The Gratehouse



Pub 4. The Gatehouse, 7th September 2011.

It's early September, only the autumn of the summer, if you get my drift, so you don't expect to see a roaring real (gas) fire in a pub. But then the Gatehouse in Highgate is no ordinary pub, it is a geographical record breaker - at 51.5degs N it is not only the northernmost pub in the borough, but also the highest. Towering a good 360feet or so above the mean sea level. There's probably nothing between here and the Urals and those arctic blasts must whistle straight through - hence the real (gas) fire. I'd hated to have been there without it.

Brrrrrr
You cannot get much further north















I reckon the Gatehouse takes its name from a gateway into the Bishop of London's back garden from the old days, but I don't know. I could be completely wrong there. It is a Wetherspoons, but not a bad one at all. The main thing that gives it away is the JW trademark huge table full of sachets of sauces and condiments. But don't be put off, this is quite a pleasant pub - no doubt the trek north and ascent of Highgate Hill West put off the usual clientele. In fact it was very quiet, helped by that other muchly welcomed JW feature NO JUKEBOX! :-) There were a couple of Wetherspoonery old fellas minding their own business. And a table of middle aged Africans or West Indians (excuse my shocking memory but it was nearly a month ago.) whose brightly attired matriarch was loudly complaining about both her chicken and the English propensity to complain.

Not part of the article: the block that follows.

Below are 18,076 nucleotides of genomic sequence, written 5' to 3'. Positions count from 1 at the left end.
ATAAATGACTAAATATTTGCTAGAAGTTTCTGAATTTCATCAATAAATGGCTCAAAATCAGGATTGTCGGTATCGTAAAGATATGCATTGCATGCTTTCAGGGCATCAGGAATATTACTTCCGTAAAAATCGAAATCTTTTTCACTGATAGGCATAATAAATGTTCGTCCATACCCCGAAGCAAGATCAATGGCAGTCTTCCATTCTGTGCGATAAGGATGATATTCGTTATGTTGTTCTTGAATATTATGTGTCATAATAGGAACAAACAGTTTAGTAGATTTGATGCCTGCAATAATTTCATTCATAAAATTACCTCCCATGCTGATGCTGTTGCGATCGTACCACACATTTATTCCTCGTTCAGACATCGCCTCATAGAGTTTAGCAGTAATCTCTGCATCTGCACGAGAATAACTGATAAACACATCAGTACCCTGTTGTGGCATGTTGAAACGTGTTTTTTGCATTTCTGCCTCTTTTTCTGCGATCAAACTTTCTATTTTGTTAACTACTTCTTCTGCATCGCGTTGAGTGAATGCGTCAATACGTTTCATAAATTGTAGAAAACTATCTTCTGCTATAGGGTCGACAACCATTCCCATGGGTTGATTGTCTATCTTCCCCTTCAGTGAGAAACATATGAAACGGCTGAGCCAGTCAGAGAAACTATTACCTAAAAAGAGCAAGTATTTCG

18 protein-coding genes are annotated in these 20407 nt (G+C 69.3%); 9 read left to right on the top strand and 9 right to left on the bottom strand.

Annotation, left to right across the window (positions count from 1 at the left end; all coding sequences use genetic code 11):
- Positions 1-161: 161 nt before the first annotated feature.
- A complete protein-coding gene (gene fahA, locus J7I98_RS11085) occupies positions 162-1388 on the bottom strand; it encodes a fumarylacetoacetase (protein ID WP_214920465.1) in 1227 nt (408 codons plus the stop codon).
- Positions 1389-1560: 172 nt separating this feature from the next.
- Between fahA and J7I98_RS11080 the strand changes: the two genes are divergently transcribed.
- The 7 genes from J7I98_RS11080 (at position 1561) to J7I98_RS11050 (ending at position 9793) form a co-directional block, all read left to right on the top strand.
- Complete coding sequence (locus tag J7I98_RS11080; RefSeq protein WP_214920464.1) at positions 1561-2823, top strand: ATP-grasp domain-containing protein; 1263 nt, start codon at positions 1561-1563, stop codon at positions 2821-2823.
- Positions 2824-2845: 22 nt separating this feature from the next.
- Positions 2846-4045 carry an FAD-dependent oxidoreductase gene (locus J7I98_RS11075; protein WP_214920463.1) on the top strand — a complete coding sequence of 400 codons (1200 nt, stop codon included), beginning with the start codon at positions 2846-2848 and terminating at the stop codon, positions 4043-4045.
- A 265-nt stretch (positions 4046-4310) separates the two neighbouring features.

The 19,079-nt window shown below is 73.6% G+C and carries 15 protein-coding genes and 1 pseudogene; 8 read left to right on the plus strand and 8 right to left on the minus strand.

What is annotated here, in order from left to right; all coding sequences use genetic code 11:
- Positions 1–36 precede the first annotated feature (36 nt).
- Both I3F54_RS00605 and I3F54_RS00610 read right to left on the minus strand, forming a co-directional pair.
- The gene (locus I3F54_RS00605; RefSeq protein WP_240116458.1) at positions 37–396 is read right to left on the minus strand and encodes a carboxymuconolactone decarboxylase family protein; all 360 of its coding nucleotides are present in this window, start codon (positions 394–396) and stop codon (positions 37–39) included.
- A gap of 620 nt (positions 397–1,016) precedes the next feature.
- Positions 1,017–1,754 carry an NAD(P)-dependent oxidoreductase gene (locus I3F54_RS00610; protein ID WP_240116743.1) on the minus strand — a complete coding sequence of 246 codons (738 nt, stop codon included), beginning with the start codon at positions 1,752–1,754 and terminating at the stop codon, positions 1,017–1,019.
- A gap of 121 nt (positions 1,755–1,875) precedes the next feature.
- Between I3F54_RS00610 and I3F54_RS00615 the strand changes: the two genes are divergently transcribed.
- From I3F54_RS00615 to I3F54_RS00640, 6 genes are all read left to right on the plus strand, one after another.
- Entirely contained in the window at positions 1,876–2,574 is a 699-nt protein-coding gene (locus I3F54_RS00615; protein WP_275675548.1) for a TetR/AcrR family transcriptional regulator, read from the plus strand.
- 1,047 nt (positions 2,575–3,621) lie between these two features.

The time twixt visit and write up (a holiday dear reader!) also means I can't remember what I had - something nautical I think, some lighthouse thing or other? nor how much it was. Only that a half was half the price of a pint And that the barmaid seemed to take some persuading that I wasn't standing at the bar for the good of my health. "Young lady!" I called out mentally "no-one comes in a Wetherspoons for their health, so pray cease jawing on to you pal about X-Factor* and doth come and serve me." which she did with almost no fuss at all. One could get very comfy in here, with a choice window seats and cosy boothes. And the dining area looks like it might have from a gentleman's club. Even though I'm sure no gentleman would so blatantly ignore the "diners only" sign. And I've never been a gentleman's club anways - I guess this Wetherspoons is the closest I'll come. A worrying thought. But never-mind the future, there's lots of  history adorning these past.



So who needs gentlemen's clubs when you've got horns to be sworn on and real (gas) fires in the autumnal summer?







* - probably. could have been boys. or look at that knob at the bar wanting to be served. let's make him wait.


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